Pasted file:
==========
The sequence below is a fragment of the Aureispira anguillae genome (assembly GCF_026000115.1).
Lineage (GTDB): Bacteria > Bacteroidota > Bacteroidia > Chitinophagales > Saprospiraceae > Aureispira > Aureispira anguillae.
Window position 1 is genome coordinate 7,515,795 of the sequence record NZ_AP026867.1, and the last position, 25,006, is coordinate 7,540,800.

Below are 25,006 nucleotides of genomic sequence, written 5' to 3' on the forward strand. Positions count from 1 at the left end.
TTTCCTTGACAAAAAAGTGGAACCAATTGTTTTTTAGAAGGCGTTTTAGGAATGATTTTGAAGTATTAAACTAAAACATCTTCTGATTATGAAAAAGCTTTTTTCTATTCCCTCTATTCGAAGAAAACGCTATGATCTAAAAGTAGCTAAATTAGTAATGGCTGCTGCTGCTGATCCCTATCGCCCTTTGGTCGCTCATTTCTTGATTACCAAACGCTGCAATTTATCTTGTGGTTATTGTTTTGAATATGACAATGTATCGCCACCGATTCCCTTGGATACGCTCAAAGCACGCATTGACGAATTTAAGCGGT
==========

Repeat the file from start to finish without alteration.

The sequence below is a fragment of the Aureispira anguillae genome (assembly GCF_026000115.1).
Lineage (GTDB): Bacteria > Bacteroidota > Bacteroidia > Chitinophagales > Saprospiraceae > Aureispira > Aureispira anguillae.
Window position 1 is genome coordinate 7,515,795 of the sequence record NZ_AP026867.1, and the last position, 25,006, is coordinate 7,540,800.

Below are 25,006 nucleotides of genomic sequence, written 5' to 3' on the forward strand. Positions count from 1 at the left end.
TTTCCTTGACAAAAAAGTGGAACCAATTGTTTTTTAGAAGGCGTTTTAGGAATGATTTTGAAGTATTAAACTAAAACATCTTCTGATTATGAAAAAGCTTTTTTCTATTCCCTCTATTCGAAGAAAACGCTATGATCTAAAAGTAGCTAAATTAGTAATGGCTGCTGCTGCTGATCCCTATCGCCCTTTGGTCGCTCATTTCTTGATTACCAAACGCTGCAATTTATCTTGTGGTTATTGTTTTGAATATGACAATGTATCGCCACCGATTCCCTTGGATACGCTCAAAGCACGCATTGACGAATTTAAGCGGT